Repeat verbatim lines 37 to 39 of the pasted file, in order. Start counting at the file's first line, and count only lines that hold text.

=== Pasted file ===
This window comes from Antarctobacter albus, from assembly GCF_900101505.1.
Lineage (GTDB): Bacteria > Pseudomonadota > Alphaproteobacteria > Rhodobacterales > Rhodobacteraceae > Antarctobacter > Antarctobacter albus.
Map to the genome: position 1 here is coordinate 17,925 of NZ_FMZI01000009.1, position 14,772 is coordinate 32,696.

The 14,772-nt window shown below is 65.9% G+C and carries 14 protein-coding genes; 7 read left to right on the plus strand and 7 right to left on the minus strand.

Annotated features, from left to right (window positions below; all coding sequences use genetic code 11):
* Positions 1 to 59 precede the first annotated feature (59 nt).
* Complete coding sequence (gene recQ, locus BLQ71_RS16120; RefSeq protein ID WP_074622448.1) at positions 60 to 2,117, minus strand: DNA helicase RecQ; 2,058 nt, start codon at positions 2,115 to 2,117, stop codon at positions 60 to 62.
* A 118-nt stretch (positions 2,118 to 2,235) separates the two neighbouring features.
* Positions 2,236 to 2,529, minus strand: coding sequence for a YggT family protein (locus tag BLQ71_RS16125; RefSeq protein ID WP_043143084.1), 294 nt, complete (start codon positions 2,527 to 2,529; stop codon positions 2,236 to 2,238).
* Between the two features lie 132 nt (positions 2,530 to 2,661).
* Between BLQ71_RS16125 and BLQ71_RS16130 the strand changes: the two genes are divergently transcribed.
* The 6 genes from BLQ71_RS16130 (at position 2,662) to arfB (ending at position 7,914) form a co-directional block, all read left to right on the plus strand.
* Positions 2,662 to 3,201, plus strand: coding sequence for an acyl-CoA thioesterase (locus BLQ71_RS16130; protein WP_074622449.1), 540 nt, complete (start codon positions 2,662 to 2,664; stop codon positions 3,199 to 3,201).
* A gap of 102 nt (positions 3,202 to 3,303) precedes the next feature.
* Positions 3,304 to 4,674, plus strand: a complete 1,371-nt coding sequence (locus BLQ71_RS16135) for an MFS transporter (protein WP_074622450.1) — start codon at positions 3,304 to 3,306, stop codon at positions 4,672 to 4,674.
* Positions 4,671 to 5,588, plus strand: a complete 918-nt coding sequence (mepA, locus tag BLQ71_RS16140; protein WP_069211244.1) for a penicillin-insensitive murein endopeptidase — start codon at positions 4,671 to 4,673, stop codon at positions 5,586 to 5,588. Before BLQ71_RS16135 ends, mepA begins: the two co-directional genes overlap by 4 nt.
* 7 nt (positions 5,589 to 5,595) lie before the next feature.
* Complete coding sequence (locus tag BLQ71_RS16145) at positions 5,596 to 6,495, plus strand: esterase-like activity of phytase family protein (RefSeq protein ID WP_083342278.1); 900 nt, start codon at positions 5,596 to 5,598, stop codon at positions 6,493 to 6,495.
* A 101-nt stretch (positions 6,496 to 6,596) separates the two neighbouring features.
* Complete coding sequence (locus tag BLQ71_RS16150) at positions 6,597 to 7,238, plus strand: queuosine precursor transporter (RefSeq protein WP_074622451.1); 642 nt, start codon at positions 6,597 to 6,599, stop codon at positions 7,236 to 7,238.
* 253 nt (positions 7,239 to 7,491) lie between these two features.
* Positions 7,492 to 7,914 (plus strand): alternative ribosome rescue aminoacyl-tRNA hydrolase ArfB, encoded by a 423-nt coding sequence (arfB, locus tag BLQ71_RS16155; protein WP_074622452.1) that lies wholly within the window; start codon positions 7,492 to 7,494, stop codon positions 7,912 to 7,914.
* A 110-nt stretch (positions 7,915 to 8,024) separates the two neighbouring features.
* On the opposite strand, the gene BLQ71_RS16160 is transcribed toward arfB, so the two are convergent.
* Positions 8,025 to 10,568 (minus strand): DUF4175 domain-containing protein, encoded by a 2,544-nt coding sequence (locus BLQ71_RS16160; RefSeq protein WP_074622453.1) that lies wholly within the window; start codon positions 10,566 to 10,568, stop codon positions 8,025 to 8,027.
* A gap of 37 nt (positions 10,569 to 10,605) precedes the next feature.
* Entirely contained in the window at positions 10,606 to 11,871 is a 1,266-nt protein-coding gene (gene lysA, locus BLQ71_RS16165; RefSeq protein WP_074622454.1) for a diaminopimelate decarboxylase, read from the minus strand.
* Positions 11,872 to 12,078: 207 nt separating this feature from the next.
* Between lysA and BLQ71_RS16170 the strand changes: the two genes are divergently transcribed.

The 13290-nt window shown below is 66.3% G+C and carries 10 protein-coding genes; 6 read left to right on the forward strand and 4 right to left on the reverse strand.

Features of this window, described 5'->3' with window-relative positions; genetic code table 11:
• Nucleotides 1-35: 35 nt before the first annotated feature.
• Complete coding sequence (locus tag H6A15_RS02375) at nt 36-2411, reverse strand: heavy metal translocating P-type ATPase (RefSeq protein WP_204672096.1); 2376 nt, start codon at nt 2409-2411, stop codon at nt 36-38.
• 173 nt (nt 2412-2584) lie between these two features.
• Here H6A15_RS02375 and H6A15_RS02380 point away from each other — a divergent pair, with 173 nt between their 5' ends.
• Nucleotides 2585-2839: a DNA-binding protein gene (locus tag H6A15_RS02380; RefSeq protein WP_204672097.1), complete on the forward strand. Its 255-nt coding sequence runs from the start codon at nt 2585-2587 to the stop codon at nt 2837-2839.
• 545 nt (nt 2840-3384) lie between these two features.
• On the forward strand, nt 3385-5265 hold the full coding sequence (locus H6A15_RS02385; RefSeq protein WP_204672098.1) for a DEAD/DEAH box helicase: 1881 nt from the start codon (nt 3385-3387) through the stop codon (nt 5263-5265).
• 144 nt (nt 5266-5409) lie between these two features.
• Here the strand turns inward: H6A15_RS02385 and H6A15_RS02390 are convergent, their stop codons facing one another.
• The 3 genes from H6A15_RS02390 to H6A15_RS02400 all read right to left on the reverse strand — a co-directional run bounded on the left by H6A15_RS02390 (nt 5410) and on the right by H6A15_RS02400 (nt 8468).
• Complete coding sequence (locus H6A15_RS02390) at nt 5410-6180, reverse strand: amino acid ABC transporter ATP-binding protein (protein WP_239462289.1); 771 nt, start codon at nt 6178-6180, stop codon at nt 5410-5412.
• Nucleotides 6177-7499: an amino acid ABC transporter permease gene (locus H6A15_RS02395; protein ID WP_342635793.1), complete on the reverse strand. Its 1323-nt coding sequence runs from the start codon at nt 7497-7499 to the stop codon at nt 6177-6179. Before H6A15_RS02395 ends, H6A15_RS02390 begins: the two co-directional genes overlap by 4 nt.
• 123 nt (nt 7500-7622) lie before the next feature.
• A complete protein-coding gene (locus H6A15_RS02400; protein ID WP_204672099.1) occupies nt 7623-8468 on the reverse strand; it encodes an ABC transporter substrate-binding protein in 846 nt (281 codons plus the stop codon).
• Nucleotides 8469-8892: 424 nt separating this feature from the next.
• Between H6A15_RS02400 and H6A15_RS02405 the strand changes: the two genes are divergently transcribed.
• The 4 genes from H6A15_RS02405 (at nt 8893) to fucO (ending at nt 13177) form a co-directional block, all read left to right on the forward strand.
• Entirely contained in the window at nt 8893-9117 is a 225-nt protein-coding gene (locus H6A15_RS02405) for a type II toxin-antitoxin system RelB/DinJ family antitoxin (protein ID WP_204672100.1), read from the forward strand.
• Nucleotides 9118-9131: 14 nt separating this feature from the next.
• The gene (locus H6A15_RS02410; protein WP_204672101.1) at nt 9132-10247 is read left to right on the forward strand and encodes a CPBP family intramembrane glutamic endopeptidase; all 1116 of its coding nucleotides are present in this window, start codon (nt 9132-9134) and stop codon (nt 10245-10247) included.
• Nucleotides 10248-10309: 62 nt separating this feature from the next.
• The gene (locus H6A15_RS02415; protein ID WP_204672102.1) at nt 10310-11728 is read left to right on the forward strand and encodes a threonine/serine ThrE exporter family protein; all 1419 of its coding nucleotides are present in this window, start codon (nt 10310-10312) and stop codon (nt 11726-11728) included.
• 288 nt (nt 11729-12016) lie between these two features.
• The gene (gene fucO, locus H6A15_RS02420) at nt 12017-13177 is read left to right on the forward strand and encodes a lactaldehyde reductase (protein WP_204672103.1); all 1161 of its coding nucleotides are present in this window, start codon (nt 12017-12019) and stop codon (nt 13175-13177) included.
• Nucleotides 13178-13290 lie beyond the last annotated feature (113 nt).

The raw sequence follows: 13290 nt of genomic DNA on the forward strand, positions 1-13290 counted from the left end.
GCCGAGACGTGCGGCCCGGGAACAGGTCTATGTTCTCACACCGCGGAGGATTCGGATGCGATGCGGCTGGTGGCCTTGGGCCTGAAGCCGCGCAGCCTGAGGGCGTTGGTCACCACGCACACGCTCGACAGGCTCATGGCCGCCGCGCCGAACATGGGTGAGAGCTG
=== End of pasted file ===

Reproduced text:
• 545 nt (nt 2840-3384) lie between these two features.
• On the forward strand, nt 3385-5265 hold the full coding sequence (locus H6A15_RS02385; RefSeq protein WP_204672098.1) for a DEAD/DEAH box helicase: 1881 nt from the start codon (nt 3385-3387) through the stop codon (nt 5263-5265).
• 144 nt (nt 5266-5409) lie between these two features.